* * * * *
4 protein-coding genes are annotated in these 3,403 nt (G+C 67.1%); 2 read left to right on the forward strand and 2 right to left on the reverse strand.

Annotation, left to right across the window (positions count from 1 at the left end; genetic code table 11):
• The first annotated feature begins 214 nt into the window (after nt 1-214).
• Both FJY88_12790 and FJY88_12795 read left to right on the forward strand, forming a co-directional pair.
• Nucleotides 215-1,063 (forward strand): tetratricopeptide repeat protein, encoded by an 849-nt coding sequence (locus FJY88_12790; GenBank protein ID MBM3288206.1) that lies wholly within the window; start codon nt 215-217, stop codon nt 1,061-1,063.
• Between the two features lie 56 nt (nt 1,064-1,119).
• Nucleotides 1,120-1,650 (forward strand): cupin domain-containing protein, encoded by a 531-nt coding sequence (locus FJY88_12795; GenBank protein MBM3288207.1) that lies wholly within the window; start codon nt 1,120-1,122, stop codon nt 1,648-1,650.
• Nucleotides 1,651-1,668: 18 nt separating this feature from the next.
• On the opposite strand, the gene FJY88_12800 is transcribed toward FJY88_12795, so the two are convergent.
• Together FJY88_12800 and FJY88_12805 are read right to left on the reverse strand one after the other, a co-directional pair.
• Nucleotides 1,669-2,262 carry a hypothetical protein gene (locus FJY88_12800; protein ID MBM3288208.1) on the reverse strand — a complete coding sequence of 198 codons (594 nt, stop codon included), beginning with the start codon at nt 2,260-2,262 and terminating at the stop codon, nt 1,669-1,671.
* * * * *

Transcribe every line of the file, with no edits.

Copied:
4 protein-coding genes are annotated in these 3,403 nt (G+C 67.1%); 2 read left to right on the forward strand and 2 right to left on the reverse strand.

Annotation, left to right across the window (positions count from 1 at the left end; genetic code table 11):
• The first annotated feature begins 214 nt into the window (after nt 1-214).
• Both FJY88_12790 and FJY88_12795 read left to right on the forward strand, forming a co-directional pair.
• Nucleotides 215-1,063 (forward strand): tetratricopeptide repeat protein, encoded by an 849-nt coding sequence (locus FJY88_12790; GenBank protein ID MBM3288206.1) that lies wholly within the window; start codon nt 215-217, stop codon nt 1,061-1,063.
• Between the two features lie 56 nt (nt 1,064-1,119).
• Nucleotides 1,120-1,650 (forward strand): cupin domain-containing protein, encoded by a 531-nt coding sequence (locus FJY88_12795; GenBank protein MBM3288207.1) that lies wholly within the window; start codon nt 1,120-1,122, stop codon nt 1,648-1,650.
• Nucleotides 1,651-1,668: 18 nt separating this feature from the next.
• On the opposite strand, the gene FJY88_12800 is transcribed toward FJY88_12795, so the two are convergent.
• Together FJY88_12800 and FJY88_12805 are read right to left on the reverse strand one after the other, a co-directional pair.
• Nucleotides 1,669-2,262 carry a hypothetical protein gene (locus FJY88_12800; protein ID MBM3288208.1) on the reverse strand — a complete coding sequence of 198 codons (594 nt, stop codon included), beginning with the start codon at nt 2,260-2,262 and terminating at the stop codon, nt 1,669-1,671.